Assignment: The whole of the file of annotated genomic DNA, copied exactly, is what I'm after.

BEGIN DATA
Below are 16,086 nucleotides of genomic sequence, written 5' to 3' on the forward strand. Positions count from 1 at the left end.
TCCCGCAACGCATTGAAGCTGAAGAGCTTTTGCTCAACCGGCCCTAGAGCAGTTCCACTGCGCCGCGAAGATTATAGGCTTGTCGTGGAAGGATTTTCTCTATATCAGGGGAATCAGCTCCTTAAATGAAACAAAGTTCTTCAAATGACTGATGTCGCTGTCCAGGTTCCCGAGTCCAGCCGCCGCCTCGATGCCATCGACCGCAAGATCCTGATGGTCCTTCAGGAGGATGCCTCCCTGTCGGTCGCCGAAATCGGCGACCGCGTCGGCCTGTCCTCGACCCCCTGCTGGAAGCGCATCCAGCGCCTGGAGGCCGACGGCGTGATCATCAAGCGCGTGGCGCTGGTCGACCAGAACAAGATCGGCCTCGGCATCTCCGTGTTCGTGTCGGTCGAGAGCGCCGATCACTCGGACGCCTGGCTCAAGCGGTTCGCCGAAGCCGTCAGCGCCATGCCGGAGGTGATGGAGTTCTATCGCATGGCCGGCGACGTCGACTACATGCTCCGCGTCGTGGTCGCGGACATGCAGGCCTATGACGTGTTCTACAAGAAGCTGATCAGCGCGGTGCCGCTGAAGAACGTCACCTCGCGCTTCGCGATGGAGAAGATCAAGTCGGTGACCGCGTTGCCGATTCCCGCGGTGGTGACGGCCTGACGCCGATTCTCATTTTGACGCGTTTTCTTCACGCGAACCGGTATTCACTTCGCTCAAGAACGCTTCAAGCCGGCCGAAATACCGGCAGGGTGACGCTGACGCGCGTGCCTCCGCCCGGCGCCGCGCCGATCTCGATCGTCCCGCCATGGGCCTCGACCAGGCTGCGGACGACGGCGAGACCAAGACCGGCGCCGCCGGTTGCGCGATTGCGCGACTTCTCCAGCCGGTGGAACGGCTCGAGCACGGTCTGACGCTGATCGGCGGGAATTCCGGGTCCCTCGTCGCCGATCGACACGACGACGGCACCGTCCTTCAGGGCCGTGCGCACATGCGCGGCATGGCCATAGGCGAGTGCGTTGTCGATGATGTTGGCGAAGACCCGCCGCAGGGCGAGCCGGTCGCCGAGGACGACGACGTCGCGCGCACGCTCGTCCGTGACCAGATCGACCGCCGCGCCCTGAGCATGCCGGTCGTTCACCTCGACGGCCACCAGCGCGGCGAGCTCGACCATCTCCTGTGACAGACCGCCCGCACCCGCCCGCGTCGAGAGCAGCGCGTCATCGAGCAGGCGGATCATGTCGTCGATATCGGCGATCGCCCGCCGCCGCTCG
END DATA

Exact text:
Below are 16,086 nucleotides of genomic sequence, written 5' to 3' on the forward strand. Positions count from 1 at the left end.
TCCCGCAACGCATTGAAGCTGAAGAGCTTTTGCTCAACCGGCCCTAGAGCAGTTCCACTGCGCCGCGAAGATTATAGGCTTGTCGTGGAAGGATTTTCTCTATATCAGGGGAATCAGCTCCTTAAATGAAACAAAGTTCTTCAAATGACTGATGTCGCTGTCCAGGTTCCCGAGTCCAGCCGCCGCCTCGATGCCATCGACCGCAAGATCCTGATGGTCCTTCAGGAGGATGCCTCCCTGTCGGTCGCCGAAATCGGCGACCGCGTCGGCCTGTCCTCGACCCCCTGCTGGAAGCGCATCCAGCGCCTGGAGGCCGACGGCGTGATCATCAAGCGCGTGGCGCTGGTCGACCAGAACAAGATCGGCCTCGGCATCTCCGTGTTCGTGTCGGTCGAGAGCGCCGATCACTCGGACGCCTGGCTCAAGCGGTTCGCCGAAGCCGTCAGCGCCATGCCGGAGGTGATGGAGTTCTATCGCATGGCCGGCGACGTCGACTACATGCTCCGCGTCGTGGTCGCGGACATGCAGGCCTATGACGTGTTCTACAAGAAGCTGATCAGCGCGGTGCCGCTGAAGAACGTCACCTCGCGCTTCGCGATGGAGAAGATCAAGTCGGTGACCGCGTTGCCGATTCCCGCGGTGGTGACGGCCTGACGCCGATTCTCATTTTGACGCGTTTTCTTCACGCGAACCGGTATTCACTTCGCTCAAGAACGCTTCAAGCCGGCCGAAATACCGGCAGGGTGACGCTGACGCGCGTGCCTCCGCCCGGCGCCGCGCCGATCTCGATCGTCCCGCCATGGGCCTCGACCAGGCTGCGGACGACGGCGAGACCAAGACCGGCGCCGCCGGTTGCGCGATTGCGCGACTTCTCCAGCCGGTGGAACGGCTCGAGCACGGTCTGACGCTGATCGGCGGGAATTCCGGGTCCCTCGTCGCCGATCGACACGACGACGGCACCGTCCTTCAGGGCCGTGCGCACATGCGCGGCATGGCCATAGGCGAGTGCGTTGTCGATGATGTTGGCGAAGACCCGCCGCAGGGCGAGCCGGTCGCCGAGGACGACGACGTCGCGCGCACGCTCGTCCGTGACCAGATCGACCGCCGCGCCCTGAGCATGCCGGTCGTTCACCTCGACGGCCACCAGCGCGGCGAGCTCGACCATCTCCTGTGACAGACCGCCCGCACCCGCCCGCGTCGAGAGCAGCGCGTCATCGAGCAGGCGGATCATGTCGTCGATATCGGCGATCGCCCGCCGCCGCTCG